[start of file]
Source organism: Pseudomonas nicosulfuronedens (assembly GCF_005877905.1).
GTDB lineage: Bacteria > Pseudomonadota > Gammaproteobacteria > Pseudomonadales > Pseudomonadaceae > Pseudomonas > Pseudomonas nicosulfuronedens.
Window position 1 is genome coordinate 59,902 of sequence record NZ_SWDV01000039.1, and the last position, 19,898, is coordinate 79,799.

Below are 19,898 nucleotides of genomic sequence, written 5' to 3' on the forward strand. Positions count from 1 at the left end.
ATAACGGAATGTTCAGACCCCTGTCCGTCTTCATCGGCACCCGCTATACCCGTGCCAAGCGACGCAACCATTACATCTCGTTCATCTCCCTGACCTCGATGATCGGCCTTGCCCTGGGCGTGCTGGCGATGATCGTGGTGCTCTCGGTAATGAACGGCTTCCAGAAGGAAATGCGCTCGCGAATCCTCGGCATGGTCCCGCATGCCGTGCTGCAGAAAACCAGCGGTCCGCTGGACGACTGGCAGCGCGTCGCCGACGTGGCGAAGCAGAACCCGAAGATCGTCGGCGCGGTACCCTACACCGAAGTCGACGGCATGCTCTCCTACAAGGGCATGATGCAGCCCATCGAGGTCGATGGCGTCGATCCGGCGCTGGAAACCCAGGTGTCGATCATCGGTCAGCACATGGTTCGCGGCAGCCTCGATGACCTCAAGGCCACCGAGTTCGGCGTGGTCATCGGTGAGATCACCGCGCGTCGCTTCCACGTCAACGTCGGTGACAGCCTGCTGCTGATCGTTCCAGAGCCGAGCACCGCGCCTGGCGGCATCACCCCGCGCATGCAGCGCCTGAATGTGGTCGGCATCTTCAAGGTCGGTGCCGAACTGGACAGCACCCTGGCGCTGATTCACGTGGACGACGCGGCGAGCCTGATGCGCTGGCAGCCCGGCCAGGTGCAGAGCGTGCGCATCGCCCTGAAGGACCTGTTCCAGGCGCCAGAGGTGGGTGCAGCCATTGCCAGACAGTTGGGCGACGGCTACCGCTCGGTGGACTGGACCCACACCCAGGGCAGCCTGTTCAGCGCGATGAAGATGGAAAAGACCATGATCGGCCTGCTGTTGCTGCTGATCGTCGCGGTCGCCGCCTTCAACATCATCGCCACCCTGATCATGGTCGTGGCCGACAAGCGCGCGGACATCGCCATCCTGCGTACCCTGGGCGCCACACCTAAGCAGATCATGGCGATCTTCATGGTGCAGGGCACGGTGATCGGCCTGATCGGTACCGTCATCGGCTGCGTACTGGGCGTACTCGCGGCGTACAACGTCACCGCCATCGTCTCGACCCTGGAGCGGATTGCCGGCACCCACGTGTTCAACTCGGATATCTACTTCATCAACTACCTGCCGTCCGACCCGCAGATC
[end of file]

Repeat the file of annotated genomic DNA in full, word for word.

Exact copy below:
Source organism: Pseudomonas nicosulfuronedens (assembly GCF_005877905.1).
GTDB lineage: Bacteria > Pseudomonadota > Gammaproteobacteria > Pseudomonadales > Pseudomonadaceae > Pseudomonas > Pseudomonas nicosulfuronedens.
Window position 1 is genome coordinate 59,902 of sequence record NZ_SWDV01000039.1, and the last position, 19,898, is coordinate 79,799.

Below are 19,898 nucleotides of genomic sequence, written 5' to 3' on the forward strand. Positions count from 1 at the left end.
ATAACGGAATGTTCAGACCCCTGTCCGTCTTCATCGGCACCCGCTATACCCGTGCCAAGCGACGCAACCATTACATCTCGTTCATCTCCCTGACCTCGATGATCGGCCTTGCCCTGGGCGTGCTGGCGATGATCGTGGTGCTCTCGGTAATGAACGGCTTCCAGAAGGAAATGCGCTCGCGAATCCTCGGCATGGTCCCGCATGCCGTGCTGCAGAAAACCAGCGGTCCGCTGGACGACTGGCAGCGCGTCGCCGACGTGGCGAAGCAGAACCCGAAGATCGTCGGCGCGGTACCCTACACCGAAGTCGACGGCATGCTCTCCTACAAGGGCATGATGCAGCCCATCGAGGTCGATGGCGTCGATCCGGCGCTGGAAACCCAGGTGTCGATCATCGGTCAGCACATGGTTCGCGGCAGCCTCGATGACCTCAAGGCCACCGAGTTCGGCGTGGTCATCGGTGAGATCACCGCGCGTCGCTTCCACGTCAACGTCGGTGACAGCCTGCTGCTGATCGTTCCAGAGCCGAGCACCGCGCCTGGCGGCATCACCCCGCGCATGCAGCGCCTGAATGTGGTCGGCATCTTCAAGGTCGGTGCCGAACTGGACAGCACCCTGGCGCTGATTCACGTGGACGACGCGGCGAGCCTGATGCGCTGGCAGCCCGGCCAGGTGCAGAGCGTGCGCATCGCCCTGAAGGACCTGTTCCAGGCGCCAGAGGTGGGTGCAGCCATTGCCAGACAGTTGGGCGACGGCTACCGCTCGGTGGACTGGACCCACACCCAGGGCAGCCTGTTCAGCGCGATGAAGATGGAAAAGACCATGATCGGCCTGCTGTTGCTGCTGATCGTCGCGGTCGCCGCCTTCAACATCATCGCCACCCTGATCATGGTCGTGGCCGACAAGCGCGCGGACATCGCCATCCTGCGTACCCTGGGCGCCACACCTAAGCAGATCATGGCGATCTTCATGGTGCAGGGCACGGTGATCGGCCTGATCGGTACCGTCATCGGCTGCGTACTGGGCGTACTCGCGGCGTACAACGTCACCGCCATCGTCTCGACCCTGGAGCGGATTGCCGGCACCCACGTGTTCAACTCGGATATCTACTTCATCAACTACCTGCCGTCCGACCCGCAGATC